If you’ve ever had a sudden, severe headache that occurs immediately after working out to near muscle failure, then chances are good that you’ve experienced an exertion headache. These occur commonly in athletes and bodybuilders after incredibly strenuous workouts, but the good news is that there are a few simple ways to help prevent them.
Exercise-induced headaches are actually quite common, but they occur more often in individuals who tend to push their bodies to the absolute limit. They usually strike following workouts that require compound leg movement, such as squats or leg presses, that are performed repeatedly – nearly to the point of failure. Toward the end of the workout, athletes may experience an intense, piercing headache in the back of the neck or temples. Scientifically, this is caused by dilating blood vessels in the brain beyond their normal capacity, which puts pressure on the nerves that cover the brain (called meninges). Even after the headache subsides, the meninges remain sensitive and prone to subsequent headaches for quite some time.
There is no one cause for exertion headaches; often, they come as the result of a combination of factors. Some of these include, but are not limited to:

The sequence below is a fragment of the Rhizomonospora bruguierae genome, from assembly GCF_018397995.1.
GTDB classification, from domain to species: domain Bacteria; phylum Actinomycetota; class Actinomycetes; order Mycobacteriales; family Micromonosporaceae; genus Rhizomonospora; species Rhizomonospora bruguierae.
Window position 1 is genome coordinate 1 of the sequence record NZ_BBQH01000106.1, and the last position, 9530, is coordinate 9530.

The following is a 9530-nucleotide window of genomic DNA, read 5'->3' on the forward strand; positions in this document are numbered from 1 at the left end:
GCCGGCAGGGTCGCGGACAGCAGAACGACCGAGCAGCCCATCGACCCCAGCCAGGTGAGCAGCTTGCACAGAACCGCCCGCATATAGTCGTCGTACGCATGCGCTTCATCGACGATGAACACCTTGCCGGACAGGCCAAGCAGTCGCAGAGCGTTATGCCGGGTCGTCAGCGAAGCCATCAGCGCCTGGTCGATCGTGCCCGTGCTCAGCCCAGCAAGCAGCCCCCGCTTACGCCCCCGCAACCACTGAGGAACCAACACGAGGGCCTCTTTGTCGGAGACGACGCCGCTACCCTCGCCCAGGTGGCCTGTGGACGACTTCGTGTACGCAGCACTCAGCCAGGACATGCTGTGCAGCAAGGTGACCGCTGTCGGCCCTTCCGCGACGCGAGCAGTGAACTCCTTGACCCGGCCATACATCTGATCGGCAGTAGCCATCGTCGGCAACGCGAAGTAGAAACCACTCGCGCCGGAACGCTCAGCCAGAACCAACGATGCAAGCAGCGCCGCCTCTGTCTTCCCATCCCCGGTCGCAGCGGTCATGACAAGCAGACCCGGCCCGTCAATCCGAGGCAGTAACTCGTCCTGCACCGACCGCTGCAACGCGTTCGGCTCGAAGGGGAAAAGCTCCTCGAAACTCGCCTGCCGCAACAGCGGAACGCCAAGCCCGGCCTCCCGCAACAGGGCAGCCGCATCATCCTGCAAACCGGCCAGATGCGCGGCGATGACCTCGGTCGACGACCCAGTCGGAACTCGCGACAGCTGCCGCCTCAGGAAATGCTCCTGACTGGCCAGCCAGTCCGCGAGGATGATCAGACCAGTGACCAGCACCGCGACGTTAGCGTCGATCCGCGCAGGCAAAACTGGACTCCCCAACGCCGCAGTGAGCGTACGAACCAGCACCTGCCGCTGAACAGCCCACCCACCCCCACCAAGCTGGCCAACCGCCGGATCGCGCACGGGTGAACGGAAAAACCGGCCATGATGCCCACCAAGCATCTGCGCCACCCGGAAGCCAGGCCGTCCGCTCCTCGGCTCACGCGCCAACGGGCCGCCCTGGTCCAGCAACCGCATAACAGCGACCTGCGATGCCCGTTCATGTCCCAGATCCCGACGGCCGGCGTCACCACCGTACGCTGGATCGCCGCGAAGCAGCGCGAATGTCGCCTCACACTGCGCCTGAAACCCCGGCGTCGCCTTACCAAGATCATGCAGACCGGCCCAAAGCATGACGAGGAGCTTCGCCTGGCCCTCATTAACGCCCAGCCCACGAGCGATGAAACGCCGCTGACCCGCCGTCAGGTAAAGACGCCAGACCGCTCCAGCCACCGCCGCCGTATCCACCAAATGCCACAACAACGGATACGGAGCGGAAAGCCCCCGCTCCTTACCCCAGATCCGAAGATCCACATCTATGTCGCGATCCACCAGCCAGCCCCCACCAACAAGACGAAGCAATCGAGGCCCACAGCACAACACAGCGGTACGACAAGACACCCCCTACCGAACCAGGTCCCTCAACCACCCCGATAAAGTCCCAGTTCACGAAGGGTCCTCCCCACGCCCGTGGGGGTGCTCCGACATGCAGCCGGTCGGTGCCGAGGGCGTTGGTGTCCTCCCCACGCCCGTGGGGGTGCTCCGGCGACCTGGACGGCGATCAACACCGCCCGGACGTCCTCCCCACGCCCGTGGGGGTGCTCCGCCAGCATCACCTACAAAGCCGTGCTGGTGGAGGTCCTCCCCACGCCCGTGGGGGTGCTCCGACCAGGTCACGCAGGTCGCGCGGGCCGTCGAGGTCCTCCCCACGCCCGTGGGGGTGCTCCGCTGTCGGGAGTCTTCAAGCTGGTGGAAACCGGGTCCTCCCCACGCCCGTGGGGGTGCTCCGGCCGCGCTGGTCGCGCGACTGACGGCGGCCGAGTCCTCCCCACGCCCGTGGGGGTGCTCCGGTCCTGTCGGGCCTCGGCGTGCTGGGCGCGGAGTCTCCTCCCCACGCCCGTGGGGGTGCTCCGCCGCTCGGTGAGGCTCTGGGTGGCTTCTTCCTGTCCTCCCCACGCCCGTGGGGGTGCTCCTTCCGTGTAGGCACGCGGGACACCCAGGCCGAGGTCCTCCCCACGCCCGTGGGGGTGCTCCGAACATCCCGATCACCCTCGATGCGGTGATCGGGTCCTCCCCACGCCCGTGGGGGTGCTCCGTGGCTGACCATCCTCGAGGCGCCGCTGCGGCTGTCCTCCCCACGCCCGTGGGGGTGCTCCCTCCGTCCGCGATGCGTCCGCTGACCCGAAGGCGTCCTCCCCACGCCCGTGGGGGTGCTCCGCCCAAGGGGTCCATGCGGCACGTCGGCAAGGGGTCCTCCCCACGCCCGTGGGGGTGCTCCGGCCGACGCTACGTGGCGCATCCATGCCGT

In most cases, an exertion headache is often the result of at least two (if not more) of these causes.
Now that you know what causes an exertion headache, you can use preventative measures to stop them before they occur. Make sure that you are drinking enough water so that your urine is clear or only slightly yellow, and practice breathing techniques and be aware of the times when you may be holding your breath. What’s more, you should consciously keep your head straight during your workouts. Finally, the best way to prevent headaches involves conditioning your body along with interval training. This helps you develop an efficient cardiovascular system that can handle the stress of intense workouts.
If you experience an exertion headache at any point, stop your training for the day. The sooner you can decrease your blood pressure, the more you can lessen the duration and severity of the headache. If you experience these headaches often, a medical evaluation may be in order to rule out other causes such as an aneurism or a slipped disc. Ibuprofen can help with any swelling of the meninges, and a rest period of one week can help prevent future headaches from occurring.
An exertion headache is extremely painful, and in some cases, it can take you out of the game for quite some time. The best way to treat them is to prevent them in the first place by staying hydrated, remaining conscious of your breathing patterns and head position, and conditioning your body to handle the stress.